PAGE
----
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Although the concepts of secondary injury and neuroprotection after neurotrauma are well-supported experimentally, clinical trials of neuroprotective agents in traumatic brain injury or spinal cord injury have been disappointing. Most strategies to date have used drugs directed toward a single pathophysiological mechanism that contributes to early necrotic cell death. Given these failures, recent research has increasingly focused on multifunctional (multipotential, pluripotential) agents that target multiple injury mechanisms, particularly those that occur later after the insult. Here we review two such approaches that show particular promise in experimental neurotrauma — cell cycle inhibitors and small cyclized peptides. Both show extended therapeutic windows for treatment and appear to share at least one important target.
Trauma to the central nervous system (CNS) causes both direct tissue damage and more delayed biochemical changes that lead to cell loss (secondary injury), demyelination and related functional deficits.1 Initiation of such biochemical cascades occurs from minutes to weeks after the insult. Numerous factors associated with delayed tissue loss have been identified from experimental studies of traumatic brain injury (TBI) and spinal cord injury (SCI); these include products of lipid degradation, disrupted ionic homeostasis, altered neurotransmitter release and receptor function, and inflammatory and immune changes.1–3 Together, these biochemical and associated metabolic effects result in loss of neuronal and oligodendroglial cells, reactive astrogliosis, and proliferation/activation of microglia.4,5
Most neuroprotective strategies have been directed at individual components of this delayed reactive cascade, such as reducing free radical-induced actions, excitotoxicity or inflammation. Whereas many such strategies have proven effective in experimental animal models of TBI or SCI, they have shown little or no neuroprotective actions in humans.2 However, the majority of clinical neuroprotective approaches to date have been directed at reducing neuronal necrosis – a relatively early event that is largely completed within 6–8 h.6 Yet only a relative minority of patients with neurotrauma can have treatment initiated within this time period. In addition, most therapies have aimed at modifying single components of the complex secondary injury cascade, even though it is recognized that many autodestructive biochemical changes occur in parallel. Use of multiple drug treatments, each directed to a different secondary injury component, has rarely been attempted, even experimentally, in neurotrauma,7 although multifactorial combination drug approaches have long been standard therapy for certain infectious diseases and cancers. However, even if such combination treatments showed promise in animal models, the methodological difficulties and costs associated with such multi-drug comparison studies in treating clinical neurotrauma would likely prove prohibitive.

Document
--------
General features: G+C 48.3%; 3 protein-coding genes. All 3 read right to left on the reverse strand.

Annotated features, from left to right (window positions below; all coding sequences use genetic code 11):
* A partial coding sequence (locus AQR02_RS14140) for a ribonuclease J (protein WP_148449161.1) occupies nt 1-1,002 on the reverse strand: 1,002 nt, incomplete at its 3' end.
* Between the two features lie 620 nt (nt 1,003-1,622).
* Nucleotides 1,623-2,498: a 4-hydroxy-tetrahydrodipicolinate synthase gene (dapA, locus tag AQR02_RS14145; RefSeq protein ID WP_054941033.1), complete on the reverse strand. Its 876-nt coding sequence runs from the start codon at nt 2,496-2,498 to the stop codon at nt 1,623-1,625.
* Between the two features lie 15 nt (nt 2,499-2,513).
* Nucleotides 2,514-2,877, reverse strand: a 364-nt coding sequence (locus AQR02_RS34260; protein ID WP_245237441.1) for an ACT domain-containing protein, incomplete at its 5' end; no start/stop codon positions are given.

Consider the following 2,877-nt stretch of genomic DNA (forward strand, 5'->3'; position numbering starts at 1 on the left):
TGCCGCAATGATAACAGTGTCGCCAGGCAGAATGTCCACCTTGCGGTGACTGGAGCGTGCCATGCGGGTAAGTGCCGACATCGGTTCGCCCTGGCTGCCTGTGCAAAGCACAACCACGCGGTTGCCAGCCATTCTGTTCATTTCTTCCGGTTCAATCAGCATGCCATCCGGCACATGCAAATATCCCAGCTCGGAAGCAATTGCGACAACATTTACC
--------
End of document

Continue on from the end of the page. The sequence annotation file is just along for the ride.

An alternative approach would be to identify single agents that can modify diverse secondary injury cascades. A number of such multifunctional or multipotential treatments has been proposed and successfully tested in experimental neurotrauma models. These have included naturally occurring substances such as thyrotropin releasing hormone (TRH), progesterone, heat shock protein, neurotrophic factors and erythropoietin; drugs developed for other disorders such as statins or antibiotics; and agents developed through rational drug design.2
We have developed two multifunctional treatment approaches that have proved to be remarkably effective for the treatment of TBI and/or SCI. One has been developed through a rational drug design program and based upon the tripeptide hormone TRH. The other has adapted drugs used extensively in experimental oncology, with targets based upon data developed from extensive genomics profiling in experimental TBI and SCI.